“It was something my late mother had always desired” – how Obe’s Kitchen honours traditional Nigerian cuisine

Image by Rais Esat
Date: 22/11/2023

It’s no secret that many different restaurants and traders have begun to pop up since the less hopeful days of Covid and the lockdowns, all serving up their unique twists and styles that collectively seem to encompass every corner of the world’s individual cuisine.

Liverpool is no exception to this rule. However, nailing down a go-to West-African spot has become somewhat of a complicated dealing, what with local places being overshadowed by quick eats at chain restaurants and aesthetically Instagrammable dining.

Barber-turned-restauranter Obe, a Liverpudlian in nature and spirit since moving from southwestern Nigeria at a young age, wanted his prospective kitchen to be something more. Something that would dearly honour the memory of his late mother, the main reason he began his venture into the culinary industry.

By working with his partner, Obe saw an opportunity to shift the market’s perspective on authentic Nigerian cooking.

Image courtesy of Obe's Kitchen

Their grand opening on Smithdown Road in April saw Obe’s Kitchen epitomise the authentic ‘mum’s cooking’ feeling with traditional Nigerian dishes that rival their booming Asian-style counterparts we can’t seem to get enough of in today’s foodie climate.

We headed down to speak with Obe about his upbringing surrounded by the cuisine he adores, and what he believes he can bring to an already-saturated location for eating, drinking and everything in between.

Why did you choose Liverpool to be the place to open an independent restaurant?

“Ever since my father brought my brother and I to Liverpool at a young age, I grew up here, went to school and college here, as well as working in the community. I have made lots of friends, and I also have family here in Liverpool.

“I chose to open a restaurant here in Liverpool as Liverpool is close to my heart, having built a living in the community for over 20 years, I have seen the changes in the city, and noted that the city needed more than what we had.

Image courtesy of Obe's Kitchen

Former pro boxer Tony Bellew, a long-time friend of Obe who regularly gets his hair cut by him, stopped by at the opening of Obe’s Kitchen

“When we won the Capital of Culture in 2008, food for me was missing and with many different types of cuisines on Smithdown Road, I saw a gap and took the opportunity to fill it. I wanted to embrace my culture by sharing Obe’s Kitchen.”

What are your experiences with Nigerian food before opening this business in Liverpool?

“I am born and raised in Nigeria, before I came to the UK at a young age. So eating Nigerian food was the norm for me.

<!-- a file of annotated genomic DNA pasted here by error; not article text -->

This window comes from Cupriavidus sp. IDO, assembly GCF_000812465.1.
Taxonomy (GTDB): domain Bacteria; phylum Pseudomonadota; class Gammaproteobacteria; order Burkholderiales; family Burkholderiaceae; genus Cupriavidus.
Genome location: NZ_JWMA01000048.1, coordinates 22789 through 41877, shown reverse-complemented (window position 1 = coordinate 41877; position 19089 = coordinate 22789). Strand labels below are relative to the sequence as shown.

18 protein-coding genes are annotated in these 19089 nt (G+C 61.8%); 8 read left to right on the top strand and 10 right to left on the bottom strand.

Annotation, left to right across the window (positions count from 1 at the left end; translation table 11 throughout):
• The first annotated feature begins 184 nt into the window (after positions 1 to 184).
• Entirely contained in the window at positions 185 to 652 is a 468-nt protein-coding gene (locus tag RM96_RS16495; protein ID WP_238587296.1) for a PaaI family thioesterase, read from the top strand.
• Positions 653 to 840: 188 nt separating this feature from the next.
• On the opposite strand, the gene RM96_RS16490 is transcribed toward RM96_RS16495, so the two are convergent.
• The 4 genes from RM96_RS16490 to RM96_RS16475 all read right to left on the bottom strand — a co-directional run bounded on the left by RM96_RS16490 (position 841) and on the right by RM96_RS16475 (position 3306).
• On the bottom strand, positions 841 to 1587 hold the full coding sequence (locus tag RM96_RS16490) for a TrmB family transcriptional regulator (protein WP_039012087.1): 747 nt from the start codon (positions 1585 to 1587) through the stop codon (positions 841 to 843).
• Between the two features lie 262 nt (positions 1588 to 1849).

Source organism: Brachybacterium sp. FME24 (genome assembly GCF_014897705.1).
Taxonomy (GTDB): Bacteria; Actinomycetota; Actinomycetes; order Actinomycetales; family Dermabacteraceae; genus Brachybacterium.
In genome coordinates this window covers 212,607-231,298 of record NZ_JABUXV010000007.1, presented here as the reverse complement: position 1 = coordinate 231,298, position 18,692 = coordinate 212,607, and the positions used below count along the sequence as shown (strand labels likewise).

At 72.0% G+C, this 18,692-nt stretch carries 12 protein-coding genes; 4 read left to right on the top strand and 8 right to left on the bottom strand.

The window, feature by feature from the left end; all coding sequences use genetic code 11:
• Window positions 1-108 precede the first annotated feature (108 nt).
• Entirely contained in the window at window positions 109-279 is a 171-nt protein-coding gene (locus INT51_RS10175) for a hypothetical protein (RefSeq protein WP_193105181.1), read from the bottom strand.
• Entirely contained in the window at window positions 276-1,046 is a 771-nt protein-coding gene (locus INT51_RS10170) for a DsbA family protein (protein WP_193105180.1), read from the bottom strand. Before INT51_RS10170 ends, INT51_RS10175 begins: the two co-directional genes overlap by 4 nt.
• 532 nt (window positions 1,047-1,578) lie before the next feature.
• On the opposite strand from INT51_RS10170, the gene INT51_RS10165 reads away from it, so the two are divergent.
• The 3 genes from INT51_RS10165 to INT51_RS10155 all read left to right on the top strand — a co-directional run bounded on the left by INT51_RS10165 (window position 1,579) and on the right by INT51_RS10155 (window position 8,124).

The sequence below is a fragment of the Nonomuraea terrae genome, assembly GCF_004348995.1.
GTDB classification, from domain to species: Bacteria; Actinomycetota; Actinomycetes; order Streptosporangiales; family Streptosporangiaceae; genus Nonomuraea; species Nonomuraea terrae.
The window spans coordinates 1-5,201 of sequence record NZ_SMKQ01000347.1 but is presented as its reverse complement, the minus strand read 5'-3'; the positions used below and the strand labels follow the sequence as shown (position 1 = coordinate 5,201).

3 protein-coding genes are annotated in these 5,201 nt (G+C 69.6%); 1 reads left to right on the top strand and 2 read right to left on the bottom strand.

“Back home, we had a restaurant ran by my aunty. I was always at the restaurant and enjoyed the food my aunty was cooking. After attending school and college in the UK, my passion was to become an entrepreneur. At the time I did not know what in.”

What is your very first memory of Nigerian food?

“As a child my favourite dish was Afang, which is a traditional vegetable soup in the Cross River State of southwestern Nigeria and the Akwa Ibom State of southwestern Nigeria, where I am from.”

What is special about Nigerian food compared to other cuisines?

“Nigerian food, like many other West-African cuisines, has authentic flavours and style in making our dishes.

“This is often the difference in the way in which food is tasted. The food we serve here at Obe’s Kitchen is specifically from the Akwa Ibom State.”

Image by Rais Esat

(Image: Rais Esat)

Who is the woman painted on the wall next to the counter and why is she painted there?

“Obe’s Kitchen is more than just a Nigerian restaurant. The meaning behind the restaurant was something my late mother had always desired, and this was something I really wanted to give back to my mum.

“The picture on the wall and logo is my late mum who recently passed way and never got to see the end result of what I had done for her. I hope I have done her proud.”

Image by Rais Esat

(Image: Rais Esat)

What has the support from local customers been like?

“Incredible. I have the most amazing partner who has supported me throughout the whole journey from the planning to the opening and beyond. The local community have also positively embraced the cuisine where many have long waited for a restaurant as such to open on Smithdown Road.”

Have you faced any challenges since opening the business?

“Obe’s Kitchen has benefited from highs and lows, which is expected in a business, especially as a new style of business, and a different cuisine to what many people may be used to.”

What’s next, anything planned for the future of Obe’s Kitchen?

“Wait and see…”

  • Find Obe’s Kitchen at 387 Smithdown Road, L15 3JJ. Open from Mon-Wed: 1pm-10pm. Thurs-Fri: 1pm-11pm, Sat: 1pm-11:30pm, closed on Sundays
  • Images courtesy of Obe’s Kitchen